The last few months have probably been a whirlwind of emotions for you. You will have a lot of things on your mind, so it’s understandable if feelings surrounding your sex life have been pushed to one side. You may have had to come to terms with many different changes to both your physical appearance and how people react to you.
Your stem cell transplant has probably resulted in your body image changing; you will have had to cope with losing your hair, how your central venous catheter (CVC) looks and any changes to your weight. Many people worry about how this may affect their sex life or that people will not find them as attractive as they once did. This can in turn affect their self confidence and desire to be sexually active. You can read some of our patient stories surrounding body image and get a clinical perspective from our lead nurse on the Anthony Nolan blog.
'Changes in how someone’s body looks can have a knock-on effect on their confidence – for men and women. A positive body image is key to self-esteem, confidence, and maintaining relationships.'
Hayley, Anthony Nolan Lead Nurse
It can take time for you to get used to some of these changes but many patients talk about their sexual desire returning as their recovery progresses. During this time it’s a good idea to take stock of everything that you have been though recently and how you feel about yourself. If you are not comfortable with the thought of having sex, there is no need to rush things. You should focus on your own feelings and not on the needs of somebody else. Only attempt to have sex when you feel ready.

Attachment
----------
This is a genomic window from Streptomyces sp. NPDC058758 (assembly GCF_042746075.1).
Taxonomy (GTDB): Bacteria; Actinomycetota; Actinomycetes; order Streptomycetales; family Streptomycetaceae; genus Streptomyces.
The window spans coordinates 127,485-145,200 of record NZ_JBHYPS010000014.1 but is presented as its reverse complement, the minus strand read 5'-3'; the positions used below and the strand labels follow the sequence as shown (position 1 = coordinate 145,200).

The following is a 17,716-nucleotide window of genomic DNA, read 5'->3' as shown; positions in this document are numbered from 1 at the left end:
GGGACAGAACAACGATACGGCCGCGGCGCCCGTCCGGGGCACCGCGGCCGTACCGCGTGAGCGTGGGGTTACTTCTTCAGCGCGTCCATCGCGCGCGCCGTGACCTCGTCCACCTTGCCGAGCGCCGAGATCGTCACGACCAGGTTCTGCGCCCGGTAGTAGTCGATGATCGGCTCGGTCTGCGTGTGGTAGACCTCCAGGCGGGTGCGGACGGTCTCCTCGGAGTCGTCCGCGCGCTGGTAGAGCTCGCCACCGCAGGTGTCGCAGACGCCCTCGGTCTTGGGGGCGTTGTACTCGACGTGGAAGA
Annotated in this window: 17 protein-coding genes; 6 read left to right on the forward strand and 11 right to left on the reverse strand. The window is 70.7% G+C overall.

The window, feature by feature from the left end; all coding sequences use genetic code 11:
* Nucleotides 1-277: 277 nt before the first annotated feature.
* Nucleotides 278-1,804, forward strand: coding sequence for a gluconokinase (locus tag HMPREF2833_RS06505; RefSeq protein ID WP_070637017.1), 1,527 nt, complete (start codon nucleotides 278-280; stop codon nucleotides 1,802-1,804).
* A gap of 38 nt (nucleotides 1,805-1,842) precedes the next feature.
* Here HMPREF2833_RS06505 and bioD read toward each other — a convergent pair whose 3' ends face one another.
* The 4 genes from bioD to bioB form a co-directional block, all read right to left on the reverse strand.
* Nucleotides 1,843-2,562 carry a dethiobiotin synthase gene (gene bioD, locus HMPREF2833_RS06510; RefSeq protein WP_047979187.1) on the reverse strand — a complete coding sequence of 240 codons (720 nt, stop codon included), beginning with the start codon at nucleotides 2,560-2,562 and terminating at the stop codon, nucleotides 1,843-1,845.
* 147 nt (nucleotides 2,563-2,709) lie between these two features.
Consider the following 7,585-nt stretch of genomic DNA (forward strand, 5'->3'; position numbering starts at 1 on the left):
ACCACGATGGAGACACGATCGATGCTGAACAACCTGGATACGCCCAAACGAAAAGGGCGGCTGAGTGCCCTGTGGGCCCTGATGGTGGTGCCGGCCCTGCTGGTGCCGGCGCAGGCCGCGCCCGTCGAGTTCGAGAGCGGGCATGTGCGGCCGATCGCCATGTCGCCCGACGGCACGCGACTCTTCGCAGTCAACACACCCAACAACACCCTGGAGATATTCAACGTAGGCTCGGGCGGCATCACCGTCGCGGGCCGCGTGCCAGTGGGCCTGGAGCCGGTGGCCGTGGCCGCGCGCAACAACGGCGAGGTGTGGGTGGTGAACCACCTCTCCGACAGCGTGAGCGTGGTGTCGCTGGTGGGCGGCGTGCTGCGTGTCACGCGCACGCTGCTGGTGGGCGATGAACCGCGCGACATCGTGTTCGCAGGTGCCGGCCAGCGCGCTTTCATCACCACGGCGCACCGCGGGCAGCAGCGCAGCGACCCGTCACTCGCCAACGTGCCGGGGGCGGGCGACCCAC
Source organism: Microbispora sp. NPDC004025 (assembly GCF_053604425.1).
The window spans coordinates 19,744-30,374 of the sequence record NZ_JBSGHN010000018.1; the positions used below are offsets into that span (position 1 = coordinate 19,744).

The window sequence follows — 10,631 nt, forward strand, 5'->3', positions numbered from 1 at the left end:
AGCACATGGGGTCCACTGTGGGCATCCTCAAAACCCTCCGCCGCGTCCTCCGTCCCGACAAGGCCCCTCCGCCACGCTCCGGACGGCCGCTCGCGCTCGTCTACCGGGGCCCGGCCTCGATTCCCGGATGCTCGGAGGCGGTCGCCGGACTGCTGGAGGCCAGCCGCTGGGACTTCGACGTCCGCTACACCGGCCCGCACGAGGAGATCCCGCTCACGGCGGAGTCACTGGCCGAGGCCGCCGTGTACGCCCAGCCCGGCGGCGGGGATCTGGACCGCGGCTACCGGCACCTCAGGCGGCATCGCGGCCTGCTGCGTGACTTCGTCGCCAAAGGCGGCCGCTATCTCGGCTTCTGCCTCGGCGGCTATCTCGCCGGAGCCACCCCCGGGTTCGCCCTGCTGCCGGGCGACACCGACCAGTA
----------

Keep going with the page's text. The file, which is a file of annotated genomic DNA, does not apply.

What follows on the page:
'In my experience, one of the things that helps patients and loved ones is accepting that the illness and the transplant have changed the person who's had it. these can be both positive and negative changes, but there is a difference.'
Philip Alexander, counsellor and cognitive behaviourial psychotherapist
You may find that you are struggling with your emotional wellbeing and that you would like some extra help from a professional. You can talk to your GP or transplant team about being referred to a counsellor or therapist, either with or without your partner if you prefer.